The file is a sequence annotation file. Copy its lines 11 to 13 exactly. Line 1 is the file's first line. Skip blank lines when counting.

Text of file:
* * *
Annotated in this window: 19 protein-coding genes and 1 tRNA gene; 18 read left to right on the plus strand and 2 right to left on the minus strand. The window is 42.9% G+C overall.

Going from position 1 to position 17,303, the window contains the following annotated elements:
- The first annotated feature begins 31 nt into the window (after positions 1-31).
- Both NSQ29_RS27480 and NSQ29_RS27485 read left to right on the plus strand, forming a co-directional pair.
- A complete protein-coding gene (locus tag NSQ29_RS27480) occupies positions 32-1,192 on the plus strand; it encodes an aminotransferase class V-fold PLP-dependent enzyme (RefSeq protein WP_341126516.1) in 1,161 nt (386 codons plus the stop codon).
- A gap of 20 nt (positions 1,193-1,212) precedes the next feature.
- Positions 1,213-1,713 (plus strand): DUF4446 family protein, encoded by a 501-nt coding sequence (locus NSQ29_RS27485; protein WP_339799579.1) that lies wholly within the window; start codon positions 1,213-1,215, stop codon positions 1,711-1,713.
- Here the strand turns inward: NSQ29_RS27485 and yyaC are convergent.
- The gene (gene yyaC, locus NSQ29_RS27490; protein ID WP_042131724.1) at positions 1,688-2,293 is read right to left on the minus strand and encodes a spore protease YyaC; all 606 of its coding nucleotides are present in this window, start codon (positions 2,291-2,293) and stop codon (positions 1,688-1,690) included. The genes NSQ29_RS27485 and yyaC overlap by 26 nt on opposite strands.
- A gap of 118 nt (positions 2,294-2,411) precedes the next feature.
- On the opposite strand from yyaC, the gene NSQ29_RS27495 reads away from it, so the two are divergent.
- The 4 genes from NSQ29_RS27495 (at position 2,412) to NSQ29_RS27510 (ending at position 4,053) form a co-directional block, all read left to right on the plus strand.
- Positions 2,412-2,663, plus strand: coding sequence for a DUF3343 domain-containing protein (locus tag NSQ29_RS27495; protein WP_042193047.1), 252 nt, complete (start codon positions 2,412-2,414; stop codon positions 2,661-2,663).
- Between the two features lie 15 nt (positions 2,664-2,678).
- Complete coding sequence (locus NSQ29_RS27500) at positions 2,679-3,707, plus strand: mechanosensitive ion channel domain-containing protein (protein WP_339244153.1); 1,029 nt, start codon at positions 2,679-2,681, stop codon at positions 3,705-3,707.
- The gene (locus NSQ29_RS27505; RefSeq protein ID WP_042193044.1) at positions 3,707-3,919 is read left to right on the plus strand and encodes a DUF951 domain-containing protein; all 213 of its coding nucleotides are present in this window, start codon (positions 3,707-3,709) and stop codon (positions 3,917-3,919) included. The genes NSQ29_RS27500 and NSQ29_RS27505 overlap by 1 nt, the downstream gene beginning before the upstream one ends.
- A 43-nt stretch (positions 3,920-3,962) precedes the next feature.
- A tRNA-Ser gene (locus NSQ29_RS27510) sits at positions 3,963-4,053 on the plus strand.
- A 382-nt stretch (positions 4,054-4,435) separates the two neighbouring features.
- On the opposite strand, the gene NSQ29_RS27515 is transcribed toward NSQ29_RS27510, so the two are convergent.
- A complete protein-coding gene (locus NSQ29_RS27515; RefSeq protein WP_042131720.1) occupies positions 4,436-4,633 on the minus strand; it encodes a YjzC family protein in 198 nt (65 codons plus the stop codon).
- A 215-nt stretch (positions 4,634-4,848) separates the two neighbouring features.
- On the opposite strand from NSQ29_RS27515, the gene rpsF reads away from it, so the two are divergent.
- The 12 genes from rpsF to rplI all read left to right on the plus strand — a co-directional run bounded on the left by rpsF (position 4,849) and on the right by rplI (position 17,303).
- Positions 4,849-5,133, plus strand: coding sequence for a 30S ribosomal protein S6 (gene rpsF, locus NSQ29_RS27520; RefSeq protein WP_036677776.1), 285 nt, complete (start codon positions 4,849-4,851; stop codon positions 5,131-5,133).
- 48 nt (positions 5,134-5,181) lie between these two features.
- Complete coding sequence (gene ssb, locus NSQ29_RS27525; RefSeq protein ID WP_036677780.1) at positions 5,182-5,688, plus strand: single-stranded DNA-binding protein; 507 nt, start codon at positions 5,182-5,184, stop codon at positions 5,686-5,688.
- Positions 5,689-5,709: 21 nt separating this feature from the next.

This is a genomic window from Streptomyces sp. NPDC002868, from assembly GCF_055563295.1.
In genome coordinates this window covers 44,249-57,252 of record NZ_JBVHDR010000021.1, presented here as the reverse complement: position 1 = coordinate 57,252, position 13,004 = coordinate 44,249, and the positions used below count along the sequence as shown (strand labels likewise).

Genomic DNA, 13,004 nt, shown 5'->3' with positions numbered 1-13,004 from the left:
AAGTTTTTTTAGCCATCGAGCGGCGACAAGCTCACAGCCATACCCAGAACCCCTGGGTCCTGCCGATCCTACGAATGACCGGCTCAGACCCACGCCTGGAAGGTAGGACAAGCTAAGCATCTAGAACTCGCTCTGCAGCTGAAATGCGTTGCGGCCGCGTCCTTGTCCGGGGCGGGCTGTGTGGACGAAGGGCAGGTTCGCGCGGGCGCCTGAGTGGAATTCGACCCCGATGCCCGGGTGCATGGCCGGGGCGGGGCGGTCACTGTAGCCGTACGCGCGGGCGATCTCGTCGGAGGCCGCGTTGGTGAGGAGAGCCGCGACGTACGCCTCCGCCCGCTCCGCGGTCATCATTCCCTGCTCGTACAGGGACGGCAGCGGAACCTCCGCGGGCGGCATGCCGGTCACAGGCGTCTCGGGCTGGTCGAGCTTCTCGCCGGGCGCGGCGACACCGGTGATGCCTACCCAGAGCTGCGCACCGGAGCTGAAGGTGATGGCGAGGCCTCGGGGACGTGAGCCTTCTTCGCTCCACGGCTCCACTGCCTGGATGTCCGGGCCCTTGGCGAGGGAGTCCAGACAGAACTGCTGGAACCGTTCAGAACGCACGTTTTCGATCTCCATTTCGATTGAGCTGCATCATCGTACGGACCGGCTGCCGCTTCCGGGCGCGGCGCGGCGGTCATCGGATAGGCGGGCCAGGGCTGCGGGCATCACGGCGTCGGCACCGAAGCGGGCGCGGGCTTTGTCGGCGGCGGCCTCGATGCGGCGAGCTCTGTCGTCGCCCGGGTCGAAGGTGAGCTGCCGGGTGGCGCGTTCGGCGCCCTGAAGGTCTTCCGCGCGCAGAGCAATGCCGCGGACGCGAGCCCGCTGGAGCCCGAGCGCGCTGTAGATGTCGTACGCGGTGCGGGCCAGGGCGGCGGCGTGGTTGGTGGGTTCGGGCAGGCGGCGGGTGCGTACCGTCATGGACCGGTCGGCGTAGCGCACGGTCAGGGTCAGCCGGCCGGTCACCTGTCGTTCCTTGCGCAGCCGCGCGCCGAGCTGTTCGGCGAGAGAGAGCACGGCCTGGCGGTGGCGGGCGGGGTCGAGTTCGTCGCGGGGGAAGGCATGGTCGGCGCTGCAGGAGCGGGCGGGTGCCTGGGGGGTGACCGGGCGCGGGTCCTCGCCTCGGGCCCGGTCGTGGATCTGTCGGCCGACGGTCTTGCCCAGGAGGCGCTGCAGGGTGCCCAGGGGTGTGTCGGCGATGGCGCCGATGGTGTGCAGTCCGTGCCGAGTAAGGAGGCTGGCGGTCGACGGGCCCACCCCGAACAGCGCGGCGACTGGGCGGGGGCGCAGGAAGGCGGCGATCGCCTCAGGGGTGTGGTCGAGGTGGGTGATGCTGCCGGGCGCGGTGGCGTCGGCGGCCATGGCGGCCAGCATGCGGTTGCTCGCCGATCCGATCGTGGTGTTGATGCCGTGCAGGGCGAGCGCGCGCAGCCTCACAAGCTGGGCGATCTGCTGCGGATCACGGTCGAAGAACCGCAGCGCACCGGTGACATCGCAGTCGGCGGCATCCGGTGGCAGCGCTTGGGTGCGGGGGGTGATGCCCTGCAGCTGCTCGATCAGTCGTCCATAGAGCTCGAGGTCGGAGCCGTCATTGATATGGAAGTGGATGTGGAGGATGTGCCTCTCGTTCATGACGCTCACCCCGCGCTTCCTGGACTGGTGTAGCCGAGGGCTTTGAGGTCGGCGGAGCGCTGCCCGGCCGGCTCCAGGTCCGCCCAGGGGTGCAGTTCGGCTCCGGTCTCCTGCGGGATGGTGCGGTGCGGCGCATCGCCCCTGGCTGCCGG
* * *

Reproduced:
- On the opposite strand from yyaC, the gene NSQ29_RS27495 reads away from it, so the two are divergent.
- The 4 genes from NSQ29_RS27495 (at position 2,412) to NSQ29_RS27510 (ending at position 4,053) form a co-directional block, all read left to right on the plus strand.
- Positions 2,412-2,663, plus strand: coding sequence for a DUF3343 domain-containing protein (locus tag NSQ29_RS27495; protein WP_042193047.1), 252 nt, complete (start codon positions 2,412-2,414; stop codon positions 2,661-2,663).